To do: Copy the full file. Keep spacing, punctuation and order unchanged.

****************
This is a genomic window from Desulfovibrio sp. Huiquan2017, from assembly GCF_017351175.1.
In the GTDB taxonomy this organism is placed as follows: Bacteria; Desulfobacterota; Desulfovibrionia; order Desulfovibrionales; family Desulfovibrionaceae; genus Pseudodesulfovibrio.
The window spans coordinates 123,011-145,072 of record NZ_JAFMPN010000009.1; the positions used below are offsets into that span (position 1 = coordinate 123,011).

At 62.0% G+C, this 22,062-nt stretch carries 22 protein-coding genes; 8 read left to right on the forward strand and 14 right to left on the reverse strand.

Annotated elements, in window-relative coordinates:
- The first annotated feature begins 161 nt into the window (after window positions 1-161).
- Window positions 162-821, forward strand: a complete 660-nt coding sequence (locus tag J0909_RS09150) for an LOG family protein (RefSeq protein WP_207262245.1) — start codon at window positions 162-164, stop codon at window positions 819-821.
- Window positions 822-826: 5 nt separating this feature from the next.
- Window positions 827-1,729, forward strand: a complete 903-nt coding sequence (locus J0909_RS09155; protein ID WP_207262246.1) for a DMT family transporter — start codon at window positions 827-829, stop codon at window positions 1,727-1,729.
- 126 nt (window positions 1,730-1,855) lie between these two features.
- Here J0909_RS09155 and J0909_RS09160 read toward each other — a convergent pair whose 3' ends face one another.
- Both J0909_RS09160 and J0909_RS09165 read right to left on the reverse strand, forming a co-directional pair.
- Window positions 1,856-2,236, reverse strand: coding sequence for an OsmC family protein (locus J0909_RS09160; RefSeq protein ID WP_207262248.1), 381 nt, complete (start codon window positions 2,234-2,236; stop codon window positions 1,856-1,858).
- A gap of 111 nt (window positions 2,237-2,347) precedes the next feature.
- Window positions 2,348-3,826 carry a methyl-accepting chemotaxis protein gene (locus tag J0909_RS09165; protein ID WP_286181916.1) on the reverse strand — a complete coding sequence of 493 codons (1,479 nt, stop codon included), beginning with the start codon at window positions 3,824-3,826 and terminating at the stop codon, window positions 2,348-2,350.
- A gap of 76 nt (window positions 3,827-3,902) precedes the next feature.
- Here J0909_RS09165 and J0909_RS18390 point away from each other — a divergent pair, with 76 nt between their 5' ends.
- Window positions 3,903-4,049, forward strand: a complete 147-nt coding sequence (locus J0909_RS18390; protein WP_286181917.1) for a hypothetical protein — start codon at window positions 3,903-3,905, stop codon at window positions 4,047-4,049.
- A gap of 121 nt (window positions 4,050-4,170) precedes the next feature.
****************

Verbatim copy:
This is a genomic window from Desulfovibrio sp. Huiquan2017, from assembly GCF_017351175.1.
In the GTDB taxonomy this organism is placed as follows: Bacteria; Desulfobacterota; Desulfovibrionia; order Desulfovibrionales; family Desulfovibrionaceae; genus Pseudodesulfovibrio.
The window spans coordinates 123,011-145,072 of record NZ_JAFMPN010000009.1; the positions used below are offsets into that span (position 1 = coordinate 123,011).

At 62.0% G+C, this 22,062-nt stretch carries 22 protein-coding genes; 8 read left to right on the forward strand and 14 right to left on the reverse strand.

Annotated elements, in window-relative coordinates:
- The first annotated feature begins 161 nt into the window (after window positions 1-161).
- Window positions 162-821, forward strand: a complete 660-nt coding sequence (locus tag J0909_RS09150) for an LOG family protein (RefSeq protein WP_207262245.1) — start codon at window positions 162-164, stop codon at window positions 819-821.
- Window positions 822-826: 5 nt separating this feature from the next.
- Window positions 827-1,729, forward strand: a complete 903-nt coding sequence (locus J0909_RS09155; protein ID WP_207262246.1) for a DMT family transporter — start codon at window positions 827-829, stop codon at window positions 1,727-1,729.
- 126 nt (window positions 1,730-1,855) lie between these two features.
- Here J0909_RS09155 and J0909_RS09160 read toward each other — a convergent pair whose 3' ends face one another.
- Both J0909_RS09160 and J0909_RS09165 read right to left on the reverse strand, forming a co-directional pair.
- Window positions 1,856-2,236, reverse strand: coding sequence for an OsmC family protein (locus J0909_RS09160; RefSeq protein ID WP_207262248.1), 381 nt, complete (start codon window positions 2,234-2,236; stop codon window positions 1,856-1,858).
- A gap of 111 nt (window positions 2,237-2,347) precedes the next feature.
- Window positions 2,348-3,826 carry a methyl-accepting chemotaxis protein gene (locus tag J0909_RS09165; protein ID WP_286181916.1) on the reverse strand — a complete coding sequence of 493 codons (1,479 nt, stop codon included), beginning with the start codon at window positions 3,824-3,826 and terminating at the stop codon, window positions 2,348-2,350.
- A gap of 76 nt (window positions 3,827-3,902) precedes the next feature.
- Here J0909_RS09165 and J0909_RS18390 point away from each other — a divergent pair, with 76 nt between their 5' ends.
- Window positions 3,903-4,049, forward strand: a complete 147-nt coding sequence (locus J0909_RS18390; protein WP_286181917.1) for a hypothetical protein — start codon at window positions 3,903-3,905, stop codon at window positions 4,047-4,049.
- A gap of 121 nt (window positions 4,050-4,170) precedes the next feature.